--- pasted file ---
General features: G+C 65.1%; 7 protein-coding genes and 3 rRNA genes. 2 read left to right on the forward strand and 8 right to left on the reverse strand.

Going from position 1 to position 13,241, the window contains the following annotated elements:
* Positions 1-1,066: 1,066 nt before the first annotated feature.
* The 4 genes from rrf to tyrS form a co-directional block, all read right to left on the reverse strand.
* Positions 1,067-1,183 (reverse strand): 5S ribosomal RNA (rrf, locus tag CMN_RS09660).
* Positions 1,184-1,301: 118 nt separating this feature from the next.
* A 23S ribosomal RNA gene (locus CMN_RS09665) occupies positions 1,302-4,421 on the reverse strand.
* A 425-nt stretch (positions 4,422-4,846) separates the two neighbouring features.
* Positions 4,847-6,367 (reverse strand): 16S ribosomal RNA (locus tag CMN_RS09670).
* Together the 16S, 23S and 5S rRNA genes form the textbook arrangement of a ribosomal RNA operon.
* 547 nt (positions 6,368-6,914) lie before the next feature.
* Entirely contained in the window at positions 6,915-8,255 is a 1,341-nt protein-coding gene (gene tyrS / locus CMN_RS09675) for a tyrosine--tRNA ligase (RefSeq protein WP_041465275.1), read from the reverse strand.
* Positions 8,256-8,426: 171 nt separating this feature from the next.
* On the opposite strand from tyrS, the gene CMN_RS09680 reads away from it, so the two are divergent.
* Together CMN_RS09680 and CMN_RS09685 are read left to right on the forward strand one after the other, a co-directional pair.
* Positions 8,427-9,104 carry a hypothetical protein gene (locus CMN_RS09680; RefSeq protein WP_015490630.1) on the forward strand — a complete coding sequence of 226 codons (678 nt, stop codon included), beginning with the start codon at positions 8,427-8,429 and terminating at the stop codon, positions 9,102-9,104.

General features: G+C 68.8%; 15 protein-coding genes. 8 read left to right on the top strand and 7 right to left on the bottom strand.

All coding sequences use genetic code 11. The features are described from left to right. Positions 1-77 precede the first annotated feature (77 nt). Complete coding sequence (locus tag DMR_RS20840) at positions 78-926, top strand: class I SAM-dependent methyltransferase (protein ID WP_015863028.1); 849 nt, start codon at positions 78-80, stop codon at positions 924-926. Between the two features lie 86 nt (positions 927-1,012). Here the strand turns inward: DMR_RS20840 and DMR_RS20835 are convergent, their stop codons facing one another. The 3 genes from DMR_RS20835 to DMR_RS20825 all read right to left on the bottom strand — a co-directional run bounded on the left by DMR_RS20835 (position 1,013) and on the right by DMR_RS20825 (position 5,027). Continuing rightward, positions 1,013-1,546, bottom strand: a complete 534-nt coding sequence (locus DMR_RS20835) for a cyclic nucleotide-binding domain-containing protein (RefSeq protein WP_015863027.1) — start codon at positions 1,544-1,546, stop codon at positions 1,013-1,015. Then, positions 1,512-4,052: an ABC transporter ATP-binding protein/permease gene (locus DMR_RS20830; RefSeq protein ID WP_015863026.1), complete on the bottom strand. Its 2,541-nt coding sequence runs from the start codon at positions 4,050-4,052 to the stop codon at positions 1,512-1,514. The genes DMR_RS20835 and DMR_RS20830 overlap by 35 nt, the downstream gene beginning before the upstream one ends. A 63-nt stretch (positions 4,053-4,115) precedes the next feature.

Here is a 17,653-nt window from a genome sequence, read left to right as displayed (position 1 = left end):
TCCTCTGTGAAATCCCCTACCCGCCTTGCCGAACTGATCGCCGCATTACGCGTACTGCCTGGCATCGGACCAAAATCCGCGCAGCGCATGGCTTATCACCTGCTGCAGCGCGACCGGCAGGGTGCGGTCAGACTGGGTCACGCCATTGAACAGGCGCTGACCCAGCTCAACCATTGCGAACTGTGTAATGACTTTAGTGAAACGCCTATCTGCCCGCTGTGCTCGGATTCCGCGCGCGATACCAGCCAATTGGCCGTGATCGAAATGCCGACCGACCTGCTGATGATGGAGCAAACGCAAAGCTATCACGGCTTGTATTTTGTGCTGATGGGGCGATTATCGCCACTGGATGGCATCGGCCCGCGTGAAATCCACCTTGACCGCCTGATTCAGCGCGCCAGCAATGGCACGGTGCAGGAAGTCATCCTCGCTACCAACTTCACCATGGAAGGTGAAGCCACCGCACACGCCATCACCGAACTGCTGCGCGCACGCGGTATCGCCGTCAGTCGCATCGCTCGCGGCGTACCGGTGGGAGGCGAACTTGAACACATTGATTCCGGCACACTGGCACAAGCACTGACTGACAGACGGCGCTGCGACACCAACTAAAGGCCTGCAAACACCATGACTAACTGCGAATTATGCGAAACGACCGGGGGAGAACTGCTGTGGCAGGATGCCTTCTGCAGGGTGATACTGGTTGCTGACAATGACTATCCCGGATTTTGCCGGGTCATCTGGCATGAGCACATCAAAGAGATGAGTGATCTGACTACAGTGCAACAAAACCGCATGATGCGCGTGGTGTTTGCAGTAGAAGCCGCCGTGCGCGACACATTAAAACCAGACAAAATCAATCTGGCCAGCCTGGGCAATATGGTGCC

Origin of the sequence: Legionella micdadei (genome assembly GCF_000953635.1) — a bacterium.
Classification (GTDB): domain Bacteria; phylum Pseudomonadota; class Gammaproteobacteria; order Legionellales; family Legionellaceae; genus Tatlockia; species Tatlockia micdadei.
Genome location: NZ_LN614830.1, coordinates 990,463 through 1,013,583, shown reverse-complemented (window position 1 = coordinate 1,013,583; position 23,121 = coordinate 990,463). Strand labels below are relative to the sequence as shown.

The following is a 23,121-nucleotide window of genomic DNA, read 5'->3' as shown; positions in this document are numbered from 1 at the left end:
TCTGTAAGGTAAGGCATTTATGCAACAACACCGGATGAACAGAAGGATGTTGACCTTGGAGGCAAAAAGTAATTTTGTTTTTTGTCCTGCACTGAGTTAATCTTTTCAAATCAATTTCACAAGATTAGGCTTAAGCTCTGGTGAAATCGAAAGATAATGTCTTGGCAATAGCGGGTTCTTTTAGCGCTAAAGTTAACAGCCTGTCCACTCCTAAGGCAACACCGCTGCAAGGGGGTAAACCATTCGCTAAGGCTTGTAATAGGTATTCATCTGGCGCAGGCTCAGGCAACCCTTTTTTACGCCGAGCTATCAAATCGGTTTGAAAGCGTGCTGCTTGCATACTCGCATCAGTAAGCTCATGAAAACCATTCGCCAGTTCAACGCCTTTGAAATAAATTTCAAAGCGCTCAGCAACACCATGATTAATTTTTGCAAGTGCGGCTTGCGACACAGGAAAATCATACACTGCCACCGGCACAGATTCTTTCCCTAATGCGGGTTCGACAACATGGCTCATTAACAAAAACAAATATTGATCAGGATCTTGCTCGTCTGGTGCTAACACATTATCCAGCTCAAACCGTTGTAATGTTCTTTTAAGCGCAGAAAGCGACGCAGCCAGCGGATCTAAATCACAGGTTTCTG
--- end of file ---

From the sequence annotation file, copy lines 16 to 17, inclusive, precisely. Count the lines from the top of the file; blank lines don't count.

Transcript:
* Positions 8,427-9,104 carry a hypothetical protein gene (locus CMN_RS09680; RefSeq protein WP_015490630.1) on the forward strand — a complete coding sequence of 226 codons (678 nt, stop codon included), beginning with the start codon at positions 8,427-8,429 and terminating at the stop codon, positions 9,102-9,104.

General features: G+C 68.8%; 15 protein-coding genes. 8 read left to right on the top strand and 7 right to left on the bottom strand.